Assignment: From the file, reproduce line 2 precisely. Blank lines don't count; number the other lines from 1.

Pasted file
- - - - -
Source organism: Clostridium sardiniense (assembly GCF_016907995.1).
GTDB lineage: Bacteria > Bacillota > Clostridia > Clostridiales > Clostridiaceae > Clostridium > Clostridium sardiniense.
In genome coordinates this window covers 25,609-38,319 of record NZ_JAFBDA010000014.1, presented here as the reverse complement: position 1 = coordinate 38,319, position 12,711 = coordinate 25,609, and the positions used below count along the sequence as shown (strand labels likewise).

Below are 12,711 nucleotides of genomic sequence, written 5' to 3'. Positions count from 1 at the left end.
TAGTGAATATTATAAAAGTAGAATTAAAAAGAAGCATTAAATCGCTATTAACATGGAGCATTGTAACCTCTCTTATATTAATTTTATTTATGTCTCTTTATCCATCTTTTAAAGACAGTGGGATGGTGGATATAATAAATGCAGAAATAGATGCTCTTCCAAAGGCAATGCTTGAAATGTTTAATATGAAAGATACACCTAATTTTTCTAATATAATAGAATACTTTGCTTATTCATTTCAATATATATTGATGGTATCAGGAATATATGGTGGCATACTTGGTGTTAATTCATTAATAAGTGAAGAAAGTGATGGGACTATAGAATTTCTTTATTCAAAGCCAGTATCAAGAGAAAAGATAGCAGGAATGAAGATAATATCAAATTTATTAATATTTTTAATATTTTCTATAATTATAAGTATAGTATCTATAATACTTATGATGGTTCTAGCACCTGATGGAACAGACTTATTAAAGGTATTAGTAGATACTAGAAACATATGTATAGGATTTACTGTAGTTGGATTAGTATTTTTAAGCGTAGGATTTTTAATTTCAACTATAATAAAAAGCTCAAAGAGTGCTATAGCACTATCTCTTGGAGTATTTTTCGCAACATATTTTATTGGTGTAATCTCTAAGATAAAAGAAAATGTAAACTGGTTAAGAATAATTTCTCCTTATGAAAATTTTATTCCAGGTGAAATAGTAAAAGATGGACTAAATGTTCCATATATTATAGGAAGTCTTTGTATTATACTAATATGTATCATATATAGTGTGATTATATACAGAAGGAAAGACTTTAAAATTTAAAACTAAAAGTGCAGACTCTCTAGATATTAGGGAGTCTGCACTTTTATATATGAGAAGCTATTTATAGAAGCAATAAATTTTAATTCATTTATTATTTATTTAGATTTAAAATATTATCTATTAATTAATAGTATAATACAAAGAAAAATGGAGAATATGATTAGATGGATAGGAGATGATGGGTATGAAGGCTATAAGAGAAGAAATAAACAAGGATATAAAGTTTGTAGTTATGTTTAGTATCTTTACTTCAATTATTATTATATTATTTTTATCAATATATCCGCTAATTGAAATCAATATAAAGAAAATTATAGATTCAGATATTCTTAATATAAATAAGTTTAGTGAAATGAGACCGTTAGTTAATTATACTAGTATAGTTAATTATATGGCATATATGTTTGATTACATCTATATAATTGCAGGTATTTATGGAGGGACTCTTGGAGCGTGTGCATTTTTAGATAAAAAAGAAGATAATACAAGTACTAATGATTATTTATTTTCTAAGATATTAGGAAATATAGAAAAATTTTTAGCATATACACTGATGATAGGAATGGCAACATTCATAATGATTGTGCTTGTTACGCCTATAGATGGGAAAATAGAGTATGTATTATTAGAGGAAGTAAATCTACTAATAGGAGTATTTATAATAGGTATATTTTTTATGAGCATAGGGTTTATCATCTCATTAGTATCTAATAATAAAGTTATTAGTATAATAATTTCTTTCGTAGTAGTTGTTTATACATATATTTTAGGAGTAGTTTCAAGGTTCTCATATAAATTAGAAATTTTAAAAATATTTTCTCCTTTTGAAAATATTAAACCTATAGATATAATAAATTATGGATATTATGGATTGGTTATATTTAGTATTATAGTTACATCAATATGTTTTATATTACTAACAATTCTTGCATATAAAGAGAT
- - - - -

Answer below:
GTDB lineage: Bacteria > Bacillota > Clostridia > Clostridiales > Clostridiaceae > Clostridium > Clostridium sardiniense.